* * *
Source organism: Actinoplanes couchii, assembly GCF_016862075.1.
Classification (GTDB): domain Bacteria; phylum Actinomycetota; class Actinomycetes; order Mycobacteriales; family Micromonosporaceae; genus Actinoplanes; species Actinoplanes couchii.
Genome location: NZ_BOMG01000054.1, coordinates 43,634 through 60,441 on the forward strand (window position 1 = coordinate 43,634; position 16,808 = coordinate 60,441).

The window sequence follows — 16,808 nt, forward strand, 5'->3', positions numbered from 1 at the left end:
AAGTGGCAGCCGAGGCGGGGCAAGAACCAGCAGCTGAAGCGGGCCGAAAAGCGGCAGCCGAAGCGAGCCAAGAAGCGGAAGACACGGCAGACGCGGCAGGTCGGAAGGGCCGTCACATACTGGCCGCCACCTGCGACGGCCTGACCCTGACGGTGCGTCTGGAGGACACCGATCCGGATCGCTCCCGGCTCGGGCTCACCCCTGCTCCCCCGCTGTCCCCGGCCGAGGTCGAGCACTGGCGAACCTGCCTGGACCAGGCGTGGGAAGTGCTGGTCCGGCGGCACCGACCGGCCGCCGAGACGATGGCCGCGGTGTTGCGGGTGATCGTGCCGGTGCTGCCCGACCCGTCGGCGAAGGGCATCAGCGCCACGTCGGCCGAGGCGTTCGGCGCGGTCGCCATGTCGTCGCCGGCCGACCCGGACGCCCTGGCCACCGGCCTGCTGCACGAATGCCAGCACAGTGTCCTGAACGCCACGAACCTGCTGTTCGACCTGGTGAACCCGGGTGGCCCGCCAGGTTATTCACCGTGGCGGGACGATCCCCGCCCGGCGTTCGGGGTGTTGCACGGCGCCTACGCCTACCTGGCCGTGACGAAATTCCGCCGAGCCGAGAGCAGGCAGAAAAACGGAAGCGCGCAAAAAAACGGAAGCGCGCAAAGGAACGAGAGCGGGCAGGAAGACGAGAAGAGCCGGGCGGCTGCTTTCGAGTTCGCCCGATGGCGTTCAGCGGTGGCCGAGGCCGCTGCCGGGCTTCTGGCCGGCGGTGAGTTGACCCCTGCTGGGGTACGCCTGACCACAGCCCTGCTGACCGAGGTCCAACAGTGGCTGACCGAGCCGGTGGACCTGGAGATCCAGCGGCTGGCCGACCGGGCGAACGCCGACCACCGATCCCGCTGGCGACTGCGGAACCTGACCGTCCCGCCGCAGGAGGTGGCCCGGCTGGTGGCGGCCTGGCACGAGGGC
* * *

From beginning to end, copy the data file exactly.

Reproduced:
Source organism: Actinoplanes couchii, assembly GCF_016862075.1.
Classification (GTDB): domain Bacteria; phylum Actinomycetota; class Actinomycetes; order Mycobacteriales; family Micromonosporaceae; genus Actinoplanes; species Actinoplanes couchii.
Genome location: NZ_BOMG01000054.1, coordinates 43,634 through 60,441 on the forward strand (window position 1 = coordinate 43,634; position 16,808 = coordinate 60,441).

The window sequence follows — 16,808 nt, forward strand, 5'->3', positions numbered from 1 at the left end:
AAGTGGCAGCCGAGGCGGGGCAAGAACCAGCAGCTGAAGCGGGCCGAAAAGCGGCAGCCGAAGCGAGCCAAGAAGCGGAAGACACGGCAGACGCGGCAGGTCGGAAGGGCCGTCACATACTGGCCGCCACCTGCGACGGCCTGACCCTGACGGTGCGTCTGGAGGACACCGATCCGGATCGCTCCCGGCTCGGGCTCACCCCTGCTCCCCCGCTGTCCCCGGCCGAGGTCGAGCACTGGCGAACCTGCCTGGACCAGGCGTGGGAAGTGCTGGTCCGGCGGCACCGACCGGCCGCCGAGACGATGGCCGCGGTGTTGCGGGTGATCGTGCCGGTGCTGCCCGACCCGTCGGCGAAGGGCATCAGCGCCACGTCGGCCGAGGCGTTCGGCGCGGTCGCCATGTCGTCGCCGGCCGACCCGGACGCCCTGGCCACCGGCCTGCTGCACGAATGCCAGCACAGTGTCCTGAACGCCACGAACCTGCTGTTCGACCTGGTGAACCCGGGTGGCCCGCCAGGTTATTCACCGTGGCGGGACGATCCCCGCCCGGCGTTCGGGGTGTTGCACGGCGCCTACGCCTACCTGGCCGTGACGAAATTCCGCCGAGCCGAGAGCAGGCAGAAAAACGGAAGCGCGCAAAAAAACGGAAGCGCGCAAAGGAACGAGAGCGGGCAGGAAGACGAGAAGAGCCGGGCGGCTGCTTTCGAGTTCGCCCGATGGCGTTCAGCGGTGGCCGAGGCCGCTGCCGGGCTTCTGGCCGGCGGTGAGTTGACCCCTGCTGGGGTACGCCTGACCACAGCCCTGCTGACCGAGGTCCAACAGTGGCTGACCGAGCCGGTGGACCTGGAGATCCAGCGGCTGGCCGACCGGGCGAACGCCGACCACCGATCCCGCTGGCGACTGCGGAACCTGACCGTCCCGCCGCAGGAGGTGGCCCGGCTGGTGGCGGCCTGGCACGAGGGC